A thing that's been true for months: Texas A&M DE Myles Garrett is expected to be the 2017 NFL draft's No. 1 pick. That was true shortly after the college season ended, and that was solidified when he so dominated the combine, he was compared to just about every NFL edge rusher ever.
Yet on the morning of the first round, there was a touch more drama than we've had in the last few years. When you hear rumors that the Cleveland Browns might pick North Carolina QB Mitchell Trubisky instead, it's hard to erase them from your mind, because it's the Browns. Taking a QB with 13 college starts over a first-rounder-since-high-school guy is what Cleveland does, right?
So why is Myles Garrett the likely No. 1 draft pick?
Because there's nobody better, and I realize how obvious that sounds. Former NFL DE Stephen White argues Garrett isn't quite good enough for the No. 1 pick, which raises the question of whether anybody in this class is. This is a deep draft with a strong first round, but there aren't exactly reports of teams beating down Cleveland's door to try and trade for Garrett.
Still, the NFL collective mind has been all over Garrett since the beginning. He's the best available No. 1, and since the NFL's wrangled rookie contracts, drafting him a few spots higher than he'd be in another class (if that's even the case) isn't such a big deal.
But what makes Myles Garrett so good?
From Dan Kadar's defensive end rankings, in which the opposite argument is raised:
When you’re talking about the draft’s best player, it can be easy to poke holes. Garrett at times struggles to get off blocks, and he’ll probably never be an ace run stopper at the edge. Sometimes he’ll overrun the play. His best production came against bad competition.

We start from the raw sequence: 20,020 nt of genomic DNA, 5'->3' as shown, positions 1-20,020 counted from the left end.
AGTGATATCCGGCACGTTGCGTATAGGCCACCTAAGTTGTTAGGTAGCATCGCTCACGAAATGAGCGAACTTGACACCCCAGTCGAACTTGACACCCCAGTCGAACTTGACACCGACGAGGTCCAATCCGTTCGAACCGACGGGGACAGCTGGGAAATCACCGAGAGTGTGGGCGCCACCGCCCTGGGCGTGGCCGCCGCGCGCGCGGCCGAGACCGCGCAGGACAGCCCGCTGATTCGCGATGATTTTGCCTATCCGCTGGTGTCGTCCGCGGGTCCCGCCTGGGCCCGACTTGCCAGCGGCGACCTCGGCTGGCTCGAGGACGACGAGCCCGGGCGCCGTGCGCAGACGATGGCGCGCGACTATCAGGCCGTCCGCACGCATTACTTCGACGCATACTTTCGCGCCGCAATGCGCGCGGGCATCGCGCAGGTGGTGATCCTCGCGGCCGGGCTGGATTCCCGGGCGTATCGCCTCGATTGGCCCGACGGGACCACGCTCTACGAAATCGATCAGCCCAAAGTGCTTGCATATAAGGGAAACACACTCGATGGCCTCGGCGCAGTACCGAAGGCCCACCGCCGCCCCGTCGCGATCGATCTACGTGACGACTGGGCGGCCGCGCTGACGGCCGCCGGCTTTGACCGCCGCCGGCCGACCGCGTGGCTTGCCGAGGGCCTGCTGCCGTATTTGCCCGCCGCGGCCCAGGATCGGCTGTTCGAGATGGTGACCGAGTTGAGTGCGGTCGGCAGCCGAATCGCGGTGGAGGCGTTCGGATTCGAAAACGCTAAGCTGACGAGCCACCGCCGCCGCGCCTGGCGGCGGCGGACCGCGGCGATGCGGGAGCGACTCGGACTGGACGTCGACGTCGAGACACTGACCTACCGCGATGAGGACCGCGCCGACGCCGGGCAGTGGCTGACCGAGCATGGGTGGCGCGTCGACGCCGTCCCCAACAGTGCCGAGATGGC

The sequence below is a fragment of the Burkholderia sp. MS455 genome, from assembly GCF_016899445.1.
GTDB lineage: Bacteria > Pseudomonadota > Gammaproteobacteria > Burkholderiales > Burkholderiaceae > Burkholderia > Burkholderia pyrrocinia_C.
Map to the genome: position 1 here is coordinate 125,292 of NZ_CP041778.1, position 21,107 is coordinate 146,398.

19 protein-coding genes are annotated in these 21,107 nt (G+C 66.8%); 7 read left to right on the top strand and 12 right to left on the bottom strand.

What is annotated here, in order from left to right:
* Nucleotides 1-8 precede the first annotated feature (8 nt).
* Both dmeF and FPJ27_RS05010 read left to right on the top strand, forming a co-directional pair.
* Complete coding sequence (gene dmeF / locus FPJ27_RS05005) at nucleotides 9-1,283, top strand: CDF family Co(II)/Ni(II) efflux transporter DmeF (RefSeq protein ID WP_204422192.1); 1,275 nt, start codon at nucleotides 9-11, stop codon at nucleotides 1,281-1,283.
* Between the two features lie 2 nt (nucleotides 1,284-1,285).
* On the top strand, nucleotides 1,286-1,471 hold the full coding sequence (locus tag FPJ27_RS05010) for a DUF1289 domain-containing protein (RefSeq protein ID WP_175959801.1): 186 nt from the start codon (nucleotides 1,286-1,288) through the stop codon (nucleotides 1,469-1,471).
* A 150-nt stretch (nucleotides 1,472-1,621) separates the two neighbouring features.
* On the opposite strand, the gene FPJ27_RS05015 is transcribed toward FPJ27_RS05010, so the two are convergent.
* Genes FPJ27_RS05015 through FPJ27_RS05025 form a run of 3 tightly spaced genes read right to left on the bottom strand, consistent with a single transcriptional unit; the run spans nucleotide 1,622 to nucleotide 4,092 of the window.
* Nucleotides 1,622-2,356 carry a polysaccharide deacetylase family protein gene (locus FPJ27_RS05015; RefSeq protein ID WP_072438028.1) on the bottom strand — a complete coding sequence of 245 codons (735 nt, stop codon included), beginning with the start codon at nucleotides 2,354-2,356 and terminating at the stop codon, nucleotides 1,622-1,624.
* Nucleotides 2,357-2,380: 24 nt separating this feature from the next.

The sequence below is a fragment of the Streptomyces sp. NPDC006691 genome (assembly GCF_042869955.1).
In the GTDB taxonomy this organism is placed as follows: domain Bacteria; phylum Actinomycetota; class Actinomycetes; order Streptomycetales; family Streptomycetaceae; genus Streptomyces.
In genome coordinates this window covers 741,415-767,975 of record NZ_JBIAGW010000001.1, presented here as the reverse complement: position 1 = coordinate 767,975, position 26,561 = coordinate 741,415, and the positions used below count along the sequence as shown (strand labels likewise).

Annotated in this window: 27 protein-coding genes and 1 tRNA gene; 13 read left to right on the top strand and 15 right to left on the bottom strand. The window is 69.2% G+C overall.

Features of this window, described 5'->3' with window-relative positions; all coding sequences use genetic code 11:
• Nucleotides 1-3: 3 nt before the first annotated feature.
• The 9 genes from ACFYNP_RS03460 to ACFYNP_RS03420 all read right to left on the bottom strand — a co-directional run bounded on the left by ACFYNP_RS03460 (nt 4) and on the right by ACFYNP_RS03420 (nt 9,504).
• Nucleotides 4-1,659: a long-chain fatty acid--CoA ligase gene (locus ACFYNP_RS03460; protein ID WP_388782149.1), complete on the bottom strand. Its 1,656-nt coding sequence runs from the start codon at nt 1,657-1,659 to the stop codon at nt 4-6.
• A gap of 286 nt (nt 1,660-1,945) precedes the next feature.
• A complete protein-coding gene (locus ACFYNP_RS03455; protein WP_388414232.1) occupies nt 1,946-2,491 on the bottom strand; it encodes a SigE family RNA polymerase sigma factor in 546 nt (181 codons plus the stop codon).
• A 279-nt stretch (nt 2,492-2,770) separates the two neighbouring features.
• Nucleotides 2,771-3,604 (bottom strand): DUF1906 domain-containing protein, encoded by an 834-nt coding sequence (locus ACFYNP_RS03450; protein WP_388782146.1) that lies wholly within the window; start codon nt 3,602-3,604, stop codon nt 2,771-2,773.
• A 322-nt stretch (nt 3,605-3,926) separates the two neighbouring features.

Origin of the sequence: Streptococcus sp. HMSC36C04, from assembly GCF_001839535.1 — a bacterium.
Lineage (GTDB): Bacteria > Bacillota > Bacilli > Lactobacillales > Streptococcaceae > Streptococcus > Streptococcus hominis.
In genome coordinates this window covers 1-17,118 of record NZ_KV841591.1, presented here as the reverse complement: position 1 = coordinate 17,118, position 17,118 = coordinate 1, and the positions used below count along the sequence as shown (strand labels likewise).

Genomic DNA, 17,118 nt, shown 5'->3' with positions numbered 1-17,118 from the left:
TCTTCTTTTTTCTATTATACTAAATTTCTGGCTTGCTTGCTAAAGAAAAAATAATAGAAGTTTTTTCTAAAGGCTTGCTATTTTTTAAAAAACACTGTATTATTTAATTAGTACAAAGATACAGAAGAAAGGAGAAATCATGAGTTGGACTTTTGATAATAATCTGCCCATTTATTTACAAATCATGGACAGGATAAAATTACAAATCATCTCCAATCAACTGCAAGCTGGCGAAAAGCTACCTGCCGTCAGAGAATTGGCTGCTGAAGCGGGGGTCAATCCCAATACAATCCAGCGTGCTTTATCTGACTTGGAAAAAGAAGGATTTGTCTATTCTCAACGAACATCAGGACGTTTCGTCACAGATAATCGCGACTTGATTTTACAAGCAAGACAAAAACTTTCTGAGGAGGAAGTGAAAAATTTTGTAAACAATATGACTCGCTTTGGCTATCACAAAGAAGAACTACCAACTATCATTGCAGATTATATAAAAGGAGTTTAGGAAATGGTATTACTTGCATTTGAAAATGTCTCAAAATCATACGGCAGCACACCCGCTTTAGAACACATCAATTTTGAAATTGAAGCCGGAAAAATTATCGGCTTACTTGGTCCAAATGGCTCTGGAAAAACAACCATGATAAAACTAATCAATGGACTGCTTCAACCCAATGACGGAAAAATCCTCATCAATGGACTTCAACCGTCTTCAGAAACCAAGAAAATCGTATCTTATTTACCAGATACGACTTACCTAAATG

But when you look at the whole, he’s a marvelous talent. A three-year player at Texas A&M, Garrett finished with 145 tackles, 48.5 tackles for loss, 32.5 sacks, and seven forced fumbles. At 6’4, 272 pounds and with 35-inch arms, Garrett has prototypical size. His athleticism has never been more obvious than it was when he ran a 4.64 40-yard dash at the combine.
He’s not Von Miller quick, but no one ever will be, and Garrett is close. He possesses that first-step burst you want. How Garrett moves after that first step is what puts him over the top. He builds on speed with more speed. When he wants to mix up his pass rush, instead of bending the edge he employs a nasty spin move. If the Browns are creative, they’ll use him with his hand in the dirt and standing up. Garrett excels at the little things: He gets his hands up to bat down passes and finishes tackles. He rarely came off the field at A&M. He was slowed by a leg injury in 2016 but attempted to play through it.
Garrett is the best player — not just the best edge player — to be in the draft since Jadeveon Clowney in 2014.
Do college fans agree?
I'd say people who've watched Garrett for four years (including as a five-star recruit, ranked behind only Leonard Fournette) are mostly fine with the pick, especially since it'd mean we don't follow the confusing Jared Goff pick with another confusing QB at No. 1.
He won't be remembered as a guy who took over big SEC games (though in 2016, he did have a total of six tackles for loss against Alabama and Auburn, which turned out to be A&M's two best opponents, and had multiple TFLs in six Power 5 games as a sophomore), but as a player who made a handful of almost literally unbelievable plays per game.
My personal favorite Garrett play: That time he got into the backfield so fast, he had to slow down to tip the pass:
Speaking of pretty weird, you should read up on Garrett the human.
NFL fans who like fun are gonna like this dude. He almost chose Ohio State because of its dinosaur studies and has endless dinosaur opinions, writes poetry, studies pass rushers from the 1970s, has plans to improve Cleveland's taco scene, and more. He's a plain-spoken scholar who's never been in noteworthy trouble and always has something interesting to say.